G-7 Gathering Kicks Off With Competing Views on Boosting Growth

  • Ministers, central bank chiefs are meeting in northern Japan
  • Schaeuble says ministers will discuss ‘the right recipes’

Group of Seven delegates in Sendai on Friday.

Photographer: Tomohiro Ohsumi/Bloomberg

Finance chiefs from the Group of Seven advanced economies arriving for meetings in Japan on Thursday, sent mixed signals on how best to boost flagging global growth.

While the host nation looks to favor an agenda that includes more fiscal stimulus to spur demand, a tonic that’s strongly supported by Canada, not everyone signaled a willingness to spend more.

Germany’s finance minister Wolfgang Schaeuble, who has previously pushed back against calls for new spending, said the G-7 meeting in Sendai, northern Japan, will cover different options for different economies.

"I think German fiscal policy is rather successful," Schaeuble told reporters. "We’ll have a focused discussion on the state of the economy and the right recipes, which are different for the various countries."

At the other end of the debate, Japanese Finance Minister Taro Aso warned of growing uncertainty in the global economy and said the G-7 needs to play a leading role in providing stability.  

His views reflect pressure that’s building on Japan’s government for more spending, even as government debt swells. With a record 96.7 trillion yen ($880 billion) budget already in place for this fiscal year, parliament on Tuesday approved 778 billion yen of relief funding to shore up southern regions struck by earthquakes in April. Expectations are rising that Prime Minister Shinzo Abe will announce a much bigger supplementary spending package over the coming months to support the nation at large.

China Risk

While Canada is also pushing for greater fiscal spending to revive the world’s economy, it won’t urge Japan and other G-7 nations to follow its own specific measures, Canadian Finance Minister Bill Morneau said in a Bloomberg TV interview in Tokyo.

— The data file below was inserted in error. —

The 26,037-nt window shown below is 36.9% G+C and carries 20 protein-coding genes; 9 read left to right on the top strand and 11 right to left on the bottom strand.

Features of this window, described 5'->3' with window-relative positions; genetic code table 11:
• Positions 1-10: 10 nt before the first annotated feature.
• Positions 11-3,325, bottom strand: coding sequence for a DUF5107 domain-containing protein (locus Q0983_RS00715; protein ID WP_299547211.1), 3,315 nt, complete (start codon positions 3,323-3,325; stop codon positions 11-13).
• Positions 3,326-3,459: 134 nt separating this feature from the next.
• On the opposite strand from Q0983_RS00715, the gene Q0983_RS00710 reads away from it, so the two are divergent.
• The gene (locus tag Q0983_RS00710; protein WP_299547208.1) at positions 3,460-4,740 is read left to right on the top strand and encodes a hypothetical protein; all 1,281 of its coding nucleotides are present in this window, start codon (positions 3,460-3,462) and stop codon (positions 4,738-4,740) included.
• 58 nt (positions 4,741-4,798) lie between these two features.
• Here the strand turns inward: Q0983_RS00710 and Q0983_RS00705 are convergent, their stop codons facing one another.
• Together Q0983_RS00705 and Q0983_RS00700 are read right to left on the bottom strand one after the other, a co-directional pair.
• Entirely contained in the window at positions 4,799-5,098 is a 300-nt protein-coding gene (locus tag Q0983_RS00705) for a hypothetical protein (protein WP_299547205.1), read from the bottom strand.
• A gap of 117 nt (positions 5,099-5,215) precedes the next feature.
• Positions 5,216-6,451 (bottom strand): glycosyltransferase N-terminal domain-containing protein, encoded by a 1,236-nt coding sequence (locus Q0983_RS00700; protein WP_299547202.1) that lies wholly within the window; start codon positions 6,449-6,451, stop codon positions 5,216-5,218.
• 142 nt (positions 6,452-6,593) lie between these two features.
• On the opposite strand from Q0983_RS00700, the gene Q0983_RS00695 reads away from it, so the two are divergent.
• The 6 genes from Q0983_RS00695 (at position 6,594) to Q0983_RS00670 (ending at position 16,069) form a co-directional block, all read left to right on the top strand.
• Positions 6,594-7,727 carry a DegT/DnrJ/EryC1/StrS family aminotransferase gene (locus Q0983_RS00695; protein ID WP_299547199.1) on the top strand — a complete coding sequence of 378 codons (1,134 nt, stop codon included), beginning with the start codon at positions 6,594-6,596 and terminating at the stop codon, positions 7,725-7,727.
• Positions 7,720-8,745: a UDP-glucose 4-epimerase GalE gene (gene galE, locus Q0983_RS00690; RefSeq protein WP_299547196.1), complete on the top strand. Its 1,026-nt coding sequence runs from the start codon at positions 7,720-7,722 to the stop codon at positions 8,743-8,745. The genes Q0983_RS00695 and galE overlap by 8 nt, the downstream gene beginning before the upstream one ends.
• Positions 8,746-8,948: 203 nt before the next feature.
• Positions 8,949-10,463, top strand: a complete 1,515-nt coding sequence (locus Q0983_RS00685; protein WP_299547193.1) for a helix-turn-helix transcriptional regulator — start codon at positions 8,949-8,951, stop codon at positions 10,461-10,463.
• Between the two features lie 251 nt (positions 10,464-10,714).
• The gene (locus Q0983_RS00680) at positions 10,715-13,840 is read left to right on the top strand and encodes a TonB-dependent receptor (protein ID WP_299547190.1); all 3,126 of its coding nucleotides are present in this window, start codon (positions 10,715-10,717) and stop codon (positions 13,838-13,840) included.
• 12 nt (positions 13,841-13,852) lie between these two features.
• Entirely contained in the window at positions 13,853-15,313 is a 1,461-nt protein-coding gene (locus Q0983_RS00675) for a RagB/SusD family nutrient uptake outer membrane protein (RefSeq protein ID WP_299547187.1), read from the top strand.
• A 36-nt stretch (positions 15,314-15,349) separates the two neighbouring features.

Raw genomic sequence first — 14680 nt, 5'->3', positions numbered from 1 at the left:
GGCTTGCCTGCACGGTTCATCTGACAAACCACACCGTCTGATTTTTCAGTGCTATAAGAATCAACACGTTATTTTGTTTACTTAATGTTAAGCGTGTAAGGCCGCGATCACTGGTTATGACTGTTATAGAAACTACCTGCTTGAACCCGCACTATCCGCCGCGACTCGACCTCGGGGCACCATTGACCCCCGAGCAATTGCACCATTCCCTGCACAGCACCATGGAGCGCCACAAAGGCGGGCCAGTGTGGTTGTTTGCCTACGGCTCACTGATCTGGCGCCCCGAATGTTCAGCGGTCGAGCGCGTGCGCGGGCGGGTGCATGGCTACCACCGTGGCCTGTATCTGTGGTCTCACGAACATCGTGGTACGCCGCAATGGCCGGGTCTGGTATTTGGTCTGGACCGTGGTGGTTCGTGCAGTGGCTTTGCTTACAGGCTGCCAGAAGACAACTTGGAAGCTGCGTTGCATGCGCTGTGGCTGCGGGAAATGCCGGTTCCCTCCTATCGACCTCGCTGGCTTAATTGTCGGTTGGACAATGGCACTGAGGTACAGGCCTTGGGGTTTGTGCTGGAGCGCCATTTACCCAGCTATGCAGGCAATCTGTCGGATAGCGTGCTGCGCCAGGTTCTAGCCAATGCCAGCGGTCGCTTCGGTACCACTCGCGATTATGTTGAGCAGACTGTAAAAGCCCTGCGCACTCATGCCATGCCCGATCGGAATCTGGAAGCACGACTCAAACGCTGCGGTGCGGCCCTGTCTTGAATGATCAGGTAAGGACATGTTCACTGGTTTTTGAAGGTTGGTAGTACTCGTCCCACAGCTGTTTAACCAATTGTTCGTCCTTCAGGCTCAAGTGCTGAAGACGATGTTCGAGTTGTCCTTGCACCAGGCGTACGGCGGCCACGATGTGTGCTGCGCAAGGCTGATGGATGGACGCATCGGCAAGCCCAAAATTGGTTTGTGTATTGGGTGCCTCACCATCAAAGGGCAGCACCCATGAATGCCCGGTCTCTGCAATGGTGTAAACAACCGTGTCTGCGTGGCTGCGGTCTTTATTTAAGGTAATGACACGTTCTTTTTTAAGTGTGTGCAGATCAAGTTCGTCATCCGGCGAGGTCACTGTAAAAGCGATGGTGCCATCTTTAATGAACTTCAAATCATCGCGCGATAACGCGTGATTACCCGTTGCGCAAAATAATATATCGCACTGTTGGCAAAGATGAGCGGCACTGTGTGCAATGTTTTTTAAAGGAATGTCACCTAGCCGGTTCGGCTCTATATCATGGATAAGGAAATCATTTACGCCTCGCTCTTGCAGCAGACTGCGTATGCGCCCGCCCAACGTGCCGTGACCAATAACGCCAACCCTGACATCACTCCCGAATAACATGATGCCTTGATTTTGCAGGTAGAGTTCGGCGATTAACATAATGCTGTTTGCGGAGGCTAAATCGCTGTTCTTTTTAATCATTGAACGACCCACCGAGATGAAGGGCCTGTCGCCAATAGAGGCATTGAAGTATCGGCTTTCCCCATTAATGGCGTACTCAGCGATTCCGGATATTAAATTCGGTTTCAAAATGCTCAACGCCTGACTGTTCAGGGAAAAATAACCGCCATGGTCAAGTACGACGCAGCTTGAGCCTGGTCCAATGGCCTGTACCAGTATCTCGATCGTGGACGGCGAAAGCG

"Our best way to be part of the discussion is by saying here’s what we can do in our economy," Morneau said. "Our fiscal situation is not the same as Japan’s, so for me to prescribe for Japan to do the same things we’re doing would be going a bit far."

Moody’s Investors Service on Thursday lowered their growth forecasts and said one of the biggest risks facing the global economy is a more pronounced slowdown in China than currently anticipated, given that it could have a "significant" impact through roiling financial markets and spurring investors to cut back on riskier assets. 

Elena Duggar, an associate managing director at Moody’s, said in the statement that "the global recovery has weakened further and the outlook across countries remains uneven and largely weaker than over the past two decades."

The gathering in Sendai, in the northeastern part of Japan hit by the 2011 earthquake and tsunami, stretches from Thursday evening to Saturday. The formal agenda covers risks to the international economy, global financial architecture, sustainable and inclusive development and cross-border financial flows.

Before it's here, it's on the Bloomberg Terminal.